Westminster councillors have gone against its officers’ advice and allowed artist Damien Hirst to proceed with a huge basement extension designed by Purcell at his grade I-listed John Nash villa
The Bristol-born poster boy of the Young British Artists has been given the go-ahead an underground gallery at the six-storey 1820s home on Hanover Terrace on the west side of Regent’s Park in London.
Westminster Council planners had recommended that the two-storey basement should be refused because of the likelihood that 19 of 30 trees on the site will be destroyed.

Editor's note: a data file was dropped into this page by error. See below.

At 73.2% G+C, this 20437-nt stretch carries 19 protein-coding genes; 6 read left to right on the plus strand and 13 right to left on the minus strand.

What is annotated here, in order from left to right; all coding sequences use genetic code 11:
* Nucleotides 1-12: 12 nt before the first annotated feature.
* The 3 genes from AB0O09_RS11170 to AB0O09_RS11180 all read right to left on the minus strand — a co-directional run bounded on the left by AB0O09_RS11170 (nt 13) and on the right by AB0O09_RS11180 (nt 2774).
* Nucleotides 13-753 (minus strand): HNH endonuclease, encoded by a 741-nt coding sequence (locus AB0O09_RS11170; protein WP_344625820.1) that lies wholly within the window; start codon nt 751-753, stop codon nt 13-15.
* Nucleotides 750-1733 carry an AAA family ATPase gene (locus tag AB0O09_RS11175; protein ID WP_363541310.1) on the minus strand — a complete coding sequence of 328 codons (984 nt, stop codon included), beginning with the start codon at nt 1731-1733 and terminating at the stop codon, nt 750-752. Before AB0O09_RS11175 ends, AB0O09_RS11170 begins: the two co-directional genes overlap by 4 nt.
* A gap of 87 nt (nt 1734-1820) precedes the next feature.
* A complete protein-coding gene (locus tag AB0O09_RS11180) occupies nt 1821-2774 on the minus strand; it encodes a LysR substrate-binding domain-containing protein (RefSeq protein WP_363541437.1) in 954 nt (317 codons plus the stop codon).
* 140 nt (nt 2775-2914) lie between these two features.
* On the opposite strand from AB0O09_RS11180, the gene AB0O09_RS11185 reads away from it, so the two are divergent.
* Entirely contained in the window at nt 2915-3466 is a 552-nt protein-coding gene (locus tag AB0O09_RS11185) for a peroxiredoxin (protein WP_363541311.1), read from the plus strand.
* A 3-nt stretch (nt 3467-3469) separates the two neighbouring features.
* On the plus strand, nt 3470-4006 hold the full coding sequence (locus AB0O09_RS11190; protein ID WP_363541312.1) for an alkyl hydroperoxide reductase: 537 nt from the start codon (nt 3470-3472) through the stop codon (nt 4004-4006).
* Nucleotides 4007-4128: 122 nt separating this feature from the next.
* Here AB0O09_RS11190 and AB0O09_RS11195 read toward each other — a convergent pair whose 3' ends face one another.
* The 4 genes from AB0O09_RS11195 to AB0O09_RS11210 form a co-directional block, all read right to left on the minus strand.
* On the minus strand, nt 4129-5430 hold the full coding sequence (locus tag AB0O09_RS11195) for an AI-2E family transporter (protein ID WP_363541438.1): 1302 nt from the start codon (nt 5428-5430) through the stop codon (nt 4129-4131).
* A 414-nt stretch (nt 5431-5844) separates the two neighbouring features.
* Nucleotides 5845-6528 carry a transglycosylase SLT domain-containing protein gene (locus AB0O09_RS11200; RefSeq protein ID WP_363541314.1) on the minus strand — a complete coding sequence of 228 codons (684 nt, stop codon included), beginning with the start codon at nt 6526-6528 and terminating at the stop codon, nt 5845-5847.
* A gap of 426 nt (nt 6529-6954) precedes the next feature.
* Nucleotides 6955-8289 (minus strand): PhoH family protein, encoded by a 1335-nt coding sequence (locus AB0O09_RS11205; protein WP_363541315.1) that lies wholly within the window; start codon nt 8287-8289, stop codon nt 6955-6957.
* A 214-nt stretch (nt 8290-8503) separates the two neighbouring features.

Their report said: ‘Given its size and proximity to existing trees the proposed basement is considered to be unacceptable in arboricultural and landscaping terms.’
The plans were altered to remove 11 skylight windows which would have allowed natural light into the basement, after concerns were raised by Historic England.
Hirst, who bought the mansion last year, has also been given permission to make alterations to the main house, including the replacement of a bay window installed in 1912, as well as the removal of some internal partition walls.
The scheme will also see the demolition of a former gardener’s cottage and its replacement by a building hosing a large lift to transport art works.
Hanover Terrace, part of the Regent’s Park Conservation Area, forms part of John Nash’s Crown Estate development ringing the park.
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